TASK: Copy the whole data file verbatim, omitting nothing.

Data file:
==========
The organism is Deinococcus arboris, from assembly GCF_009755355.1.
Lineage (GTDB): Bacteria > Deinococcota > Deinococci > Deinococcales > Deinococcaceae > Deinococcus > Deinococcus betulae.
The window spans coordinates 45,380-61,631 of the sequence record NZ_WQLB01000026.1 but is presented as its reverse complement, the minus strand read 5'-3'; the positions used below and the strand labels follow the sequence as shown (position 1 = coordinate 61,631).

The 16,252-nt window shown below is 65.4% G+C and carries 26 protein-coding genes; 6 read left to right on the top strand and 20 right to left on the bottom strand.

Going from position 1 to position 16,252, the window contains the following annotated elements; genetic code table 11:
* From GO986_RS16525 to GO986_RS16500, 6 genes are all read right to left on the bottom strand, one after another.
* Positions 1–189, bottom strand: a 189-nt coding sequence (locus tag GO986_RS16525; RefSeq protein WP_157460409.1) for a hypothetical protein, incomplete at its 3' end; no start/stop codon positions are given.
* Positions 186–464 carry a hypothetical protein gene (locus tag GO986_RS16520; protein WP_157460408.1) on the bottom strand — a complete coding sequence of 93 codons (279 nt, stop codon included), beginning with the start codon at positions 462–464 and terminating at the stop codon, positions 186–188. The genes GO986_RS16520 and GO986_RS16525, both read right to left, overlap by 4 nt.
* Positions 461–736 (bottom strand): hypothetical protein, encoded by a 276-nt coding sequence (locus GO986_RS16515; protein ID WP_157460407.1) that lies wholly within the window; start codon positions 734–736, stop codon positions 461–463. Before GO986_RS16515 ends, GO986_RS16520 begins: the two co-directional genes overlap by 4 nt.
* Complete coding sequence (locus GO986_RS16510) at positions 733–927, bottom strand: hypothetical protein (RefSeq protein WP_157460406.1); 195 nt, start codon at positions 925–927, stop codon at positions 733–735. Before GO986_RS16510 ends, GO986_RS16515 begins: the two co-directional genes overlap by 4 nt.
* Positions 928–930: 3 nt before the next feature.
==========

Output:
The organism is Deinococcus arboris, from assembly GCF_009755355.1.
Lineage (GTDB): Bacteria > Deinococcota > Deinococci > Deinococcales > Deinococcaceae > Deinococcus > Deinococcus betulae.
The window spans coordinates 45,380-61,631 of the sequence record NZ_WQLB01000026.1 but is presented as its reverse complement, the minus strand read 5'-3'; the positions used below and the strand labels follow the sequence as shown (position 1 = coordinate 61,631).

The 16,252-nt window shown below is 65.4% G+C and carries 26 protein-coding genes; 6 read left to right on the top strand and 20 right to left on the bottom strand.

Going from position 1 to position 16,252, the window contains the following annotated elements; genetic code table 11:
* From GO986_RS16525 to GO986_RS16500, 6 genes are all read right to left on the bottom strand, one after another.
* Positions 1–189, bottom strand: a 189-nt coding sequence (locus tag GO986_RS16525; RefSeq protein WP_157460409.1) for a hypothetical protein, incomplete at its 3' end; no start/stop codon positions are given.
* Positions 186–464 carry a hypothetical protein gene (locus tag GO986_RS16520; protein WP_157460408.1) on the bottom strand — a complete coding sequence of 93 codons (279 nt, stop codon included), beginning with the start codon at positions 462–464 and terminating at the stop codon, positions 186–188. The genes GO986_RS16520 and GO986_RS16525, both read right to left, overlap by 4 nt.
* Positions 461–736 (bottom strand): hypothetical protein, encoded by a 276-nt coding sequence (locus GO986_RS16515; protein ID WP_157460407.1) that lies wholly within the window; start codon positions 734–736, stop codon positions 461–463. Before GO986_RS16515 ends, GO986_RS16520 begins: the two co-directional genes overlap by 4 nt.
* Complete coding sequence (locus GO986_RS16510) at positions 733–927, bottom strand: hypothetical protein (RefSeq protein WP_157460406.1); 195 nt, start codon at positions 925–927, stop codon at positions 733–735. Before GO986_RS16510 ends, GO986_RS16515 begins: the two co-directional genes overlap by 4 nt.
* Positions 928–930: 3 nt before the next feature.